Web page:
In response to Rebecca Alber’s blog in Edutopia (http://www.edutopia.org/differentiated-instruction-definition-strategies-alber) about defining differentiation, there has been some discussion about how to differentiate for GATE students.
Often when I am out working with teachers, I hear it is the GATE students they struggle with the most. Many teachers have ideas about how to meet the needs of students at the other end of the spectrum but they aren’t sure what to do with GATE students. Many teachers tell me they differentiate by having the GATE students help other students. Other teachers allow the GATE students work on more difficult material but those students must teach themselves since the teacher is busy teaching others.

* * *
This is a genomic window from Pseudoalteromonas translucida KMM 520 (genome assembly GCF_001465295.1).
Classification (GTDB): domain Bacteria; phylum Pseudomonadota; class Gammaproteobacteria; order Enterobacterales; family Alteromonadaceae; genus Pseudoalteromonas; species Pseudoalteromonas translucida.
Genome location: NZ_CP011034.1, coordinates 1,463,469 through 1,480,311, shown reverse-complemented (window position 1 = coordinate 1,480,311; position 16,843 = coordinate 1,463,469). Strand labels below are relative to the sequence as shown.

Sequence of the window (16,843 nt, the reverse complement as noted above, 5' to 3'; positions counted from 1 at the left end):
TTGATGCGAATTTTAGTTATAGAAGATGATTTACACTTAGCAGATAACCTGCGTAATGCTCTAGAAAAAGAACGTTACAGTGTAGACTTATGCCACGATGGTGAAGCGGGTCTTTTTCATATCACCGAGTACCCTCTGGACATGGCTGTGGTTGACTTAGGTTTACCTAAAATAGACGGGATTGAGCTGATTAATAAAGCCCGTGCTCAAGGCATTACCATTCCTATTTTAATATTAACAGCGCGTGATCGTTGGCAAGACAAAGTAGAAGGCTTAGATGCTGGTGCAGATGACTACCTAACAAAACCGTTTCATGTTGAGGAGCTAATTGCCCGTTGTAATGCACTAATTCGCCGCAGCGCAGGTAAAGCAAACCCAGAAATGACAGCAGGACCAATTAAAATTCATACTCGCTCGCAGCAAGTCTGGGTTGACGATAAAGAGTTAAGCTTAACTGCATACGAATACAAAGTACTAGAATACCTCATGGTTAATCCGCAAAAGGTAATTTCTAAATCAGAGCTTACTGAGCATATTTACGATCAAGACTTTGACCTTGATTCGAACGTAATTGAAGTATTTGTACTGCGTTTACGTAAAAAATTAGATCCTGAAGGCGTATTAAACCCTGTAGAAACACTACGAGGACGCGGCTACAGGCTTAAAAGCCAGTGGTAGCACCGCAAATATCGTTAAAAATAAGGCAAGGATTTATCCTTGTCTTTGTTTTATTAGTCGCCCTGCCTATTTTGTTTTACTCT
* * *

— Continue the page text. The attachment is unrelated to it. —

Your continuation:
To help those teachers who are wrestling with this issue and to help those parents who want more for their GATE children, I hereby offer five quick suggestions to help GATE students in the elementary school classroom. My hope is that every day every student will be given the chance to move forward on his or her own learning journey. GATE students need opportunities to learn, just like other students.
1.Curriculum compacting. This concept is simple. Give the posttest for a unit before you teach the topic. Maybe you only give it to five students whom you suspect already know the material or maybe you give it to the whole class. If any student scores 90% or above on the post-test before you have even taught the material, that student already knows it and can “pass out” of that unit and work on material that is more meaningful to them. (See suggestions below for what that might entail.)